On the surface, real estate investing might seem fairly simple and straightforward. You buy a house, find a renter, and make some money. But what few on the outside consider is the financing portion of the investment process. Unless you have hundreds of thousands of dollars in cash lying around, you can’t exactly buy lots of property on your own. And because banks aren’t always keen on lending to people who already have a mortgage or two to their names, traditional lenders aren’t always an option. It’s in these situations that private money becomes highly attractive.
What is Private Money?
“Private Money Lenders are non-institutional lenders that issue short-term loans for the purchase of, and sometimes the renovation, an investment property. They’re commonly known as ‘hard money lenders,’” real estate investor Allison Bethell explains. “These private money lenders offer private money loans to short-term fix-and-flippers as well as long-term investors looking for a rehab project, quick funding, or cash-out refinancing.”
Private money is ideal in numerous situations, but is most commonly used when:
- You’re investing in a short-term deal where there are benefits of being an all-cash
- A traditional lender won’t finance a real estate deal for you.
- You want to buy a property and renovate a property before you can get a competitive loan package from a conventional mortgage provider.
By definition, a private lender can set any terms he or she prefers. It’s their money and they can use it as they see fit. However, in most cases, a hard money lender will require you to put at least 10 to 20 percent down on the deal. In other words, they’ll ask you to fork over $20,000 to $40,000 of your own money on a $200,000 investment. Then they’ll provide the rest.
Because of the convenience and risk, private lenders generally charge much higher interest rates – perhaps in the 7 to 12 percent range – and require you to return the investment in one to five years. However, there are exceptions. If you’re making a long-term investment, for example, the rate could be lower and the loan term lengthier.
Finding and Using Private Money
Money doesn’t grow on trees – and private money is no exception. However, it’s more readily available than you realize. In a booming economy, there are plenty of people looking for ways to put their money to work. Here’s some advice on how you can find these people and use their money strategically so that it benefits everyone:
1. Know the Three Circles
Private money is all around you, but it’s easiest to organize it into three degrees or categories. They include:
- Primary Circle: Family and Friends. You should always start by tapping into your closest connections. Whether it’s a parent, aunt or uncle, best friend, or sibling, your best chance of obtaining private money is to look to those who trust and know you.
- Secondary Circle: Colleagues and Acquaintances. If you don’t have someone in your inner circle that’s able to lend money – or if you’re unwilling to put them on the spot – you can move to your secondary circle. This includes colleagues, acquaintances, and professional connections. In other words, these are people that you have an “in” with.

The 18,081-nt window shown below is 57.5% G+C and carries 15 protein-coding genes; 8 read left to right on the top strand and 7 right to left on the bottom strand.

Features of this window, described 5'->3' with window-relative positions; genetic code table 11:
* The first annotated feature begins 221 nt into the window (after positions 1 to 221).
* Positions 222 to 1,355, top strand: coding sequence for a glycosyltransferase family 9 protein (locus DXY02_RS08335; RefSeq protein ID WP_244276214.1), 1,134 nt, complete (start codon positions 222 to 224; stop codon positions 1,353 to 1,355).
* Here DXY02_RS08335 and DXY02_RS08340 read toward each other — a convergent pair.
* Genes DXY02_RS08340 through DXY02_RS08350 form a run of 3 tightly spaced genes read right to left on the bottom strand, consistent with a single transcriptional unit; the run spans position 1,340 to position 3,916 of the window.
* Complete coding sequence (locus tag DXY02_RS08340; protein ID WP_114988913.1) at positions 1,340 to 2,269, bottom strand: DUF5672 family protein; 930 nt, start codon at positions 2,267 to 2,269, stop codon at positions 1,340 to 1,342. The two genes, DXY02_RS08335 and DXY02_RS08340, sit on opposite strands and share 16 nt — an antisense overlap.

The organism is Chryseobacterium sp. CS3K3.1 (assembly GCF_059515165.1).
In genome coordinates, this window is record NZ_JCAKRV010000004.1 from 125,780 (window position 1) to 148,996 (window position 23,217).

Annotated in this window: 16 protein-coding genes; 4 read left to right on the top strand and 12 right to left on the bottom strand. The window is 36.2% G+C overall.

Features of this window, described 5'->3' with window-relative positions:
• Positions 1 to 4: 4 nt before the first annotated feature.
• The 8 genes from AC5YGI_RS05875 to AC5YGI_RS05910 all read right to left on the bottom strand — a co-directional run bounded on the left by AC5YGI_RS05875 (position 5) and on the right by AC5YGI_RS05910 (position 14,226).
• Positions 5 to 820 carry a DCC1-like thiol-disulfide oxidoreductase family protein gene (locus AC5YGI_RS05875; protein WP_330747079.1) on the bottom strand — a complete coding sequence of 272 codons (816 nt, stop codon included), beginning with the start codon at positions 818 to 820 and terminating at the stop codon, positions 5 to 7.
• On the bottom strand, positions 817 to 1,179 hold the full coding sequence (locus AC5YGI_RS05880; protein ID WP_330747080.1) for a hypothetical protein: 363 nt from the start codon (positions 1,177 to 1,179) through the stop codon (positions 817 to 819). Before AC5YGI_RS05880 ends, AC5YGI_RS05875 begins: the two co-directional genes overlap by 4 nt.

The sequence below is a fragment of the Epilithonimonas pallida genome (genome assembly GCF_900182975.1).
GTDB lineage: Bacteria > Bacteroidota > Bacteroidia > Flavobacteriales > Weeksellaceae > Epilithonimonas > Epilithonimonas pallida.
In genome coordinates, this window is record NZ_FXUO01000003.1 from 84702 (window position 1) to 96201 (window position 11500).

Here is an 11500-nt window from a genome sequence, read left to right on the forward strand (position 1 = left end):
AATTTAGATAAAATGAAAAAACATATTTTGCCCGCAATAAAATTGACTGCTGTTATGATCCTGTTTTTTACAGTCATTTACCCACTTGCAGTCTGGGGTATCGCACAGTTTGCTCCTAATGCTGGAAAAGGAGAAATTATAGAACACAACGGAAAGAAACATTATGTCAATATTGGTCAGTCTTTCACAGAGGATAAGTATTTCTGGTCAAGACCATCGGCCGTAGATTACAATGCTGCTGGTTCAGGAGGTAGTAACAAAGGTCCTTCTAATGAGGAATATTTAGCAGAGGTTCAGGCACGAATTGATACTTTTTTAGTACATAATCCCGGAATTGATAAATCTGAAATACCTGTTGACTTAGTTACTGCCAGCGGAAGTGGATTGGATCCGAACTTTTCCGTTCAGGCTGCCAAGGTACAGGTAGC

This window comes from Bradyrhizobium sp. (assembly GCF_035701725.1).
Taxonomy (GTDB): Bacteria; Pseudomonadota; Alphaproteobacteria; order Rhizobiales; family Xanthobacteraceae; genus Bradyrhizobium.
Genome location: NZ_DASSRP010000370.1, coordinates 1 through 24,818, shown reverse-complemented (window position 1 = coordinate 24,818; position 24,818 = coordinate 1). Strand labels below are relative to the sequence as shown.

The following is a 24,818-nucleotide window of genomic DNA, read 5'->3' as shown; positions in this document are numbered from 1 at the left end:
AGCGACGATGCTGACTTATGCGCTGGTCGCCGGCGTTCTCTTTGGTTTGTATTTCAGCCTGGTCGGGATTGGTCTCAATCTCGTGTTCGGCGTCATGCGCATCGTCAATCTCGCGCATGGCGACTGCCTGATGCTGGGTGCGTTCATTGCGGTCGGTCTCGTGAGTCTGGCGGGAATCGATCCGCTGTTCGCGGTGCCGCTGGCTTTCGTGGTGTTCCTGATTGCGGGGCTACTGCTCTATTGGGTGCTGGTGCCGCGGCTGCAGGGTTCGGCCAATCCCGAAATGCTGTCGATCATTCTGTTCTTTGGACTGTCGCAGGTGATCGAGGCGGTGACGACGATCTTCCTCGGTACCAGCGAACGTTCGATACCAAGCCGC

- Tertiary Circle: Accredited Investors. If you can’t find someone in your secondary circle, then you need to cast your net even wider. It’s at this point that you look to investment clubs, accredited investors, and hard money lenders that lend money as a primary form of investing.
The hope is that you can source private money from one of the first two circles, but don’t be afraid of dipping your toes into the third one. As long as you can get money with favorable terms, it doesn’t really matter where it comes from.
2. Focus on the Deal
Private money lenders typically don’t care much about your credit score or financial statements. They care about the deal and want to know if the numbers work. They’re far more interested in whether you have a track record of successful investments than if you have an 820 credit score.
Keeping this in mind, don’t try to sell yourself to a private money lender. Instead, sell the deal. View the deal as a product and the lender as an investor. How can you convince them the product will provide a strong return on investment? While you play a role in this, you aren’t the primary selling point.
3. Understand the Risks
Private money isn’t free money. Familiarize yourself with the unique risks and challenges that this sort of financing model presents.
As previously mentioned, the biggest downside of hard money is that it features much higher interest. This may not be a big deal if you’re holding onto a loan for six months, but it becomes problematic when the loan is active for years at a time.
It’s also important to know that you can still lose the property in a privately financed deal. If you can’t pay back the loan, you give up the underlying asset. In other words, you can still go into foreclosure.
4. Be an Excellent Communicator
When working with an individual investor, you should always be thinking about your relationship with that person. Aside from making sure they get a positive return on their investment, you should also be cognizant of how you’re communicating with them.
Good communication puts an investor at ease and makes it more likely that they’ll offer you another loan in the future. Don’t forget about this side of the equation.
Contact Green Residential Today
When you invest in real estate, you want your time and money to work for you. At Green Residential, we understand how precious these resources are; we’re committed to providing Houston-area landlords with premier property management services. From rent collection and monthly accounting to maintenance coordination and property inspections, we do it all. Please contact us today for a complimentary property analysis!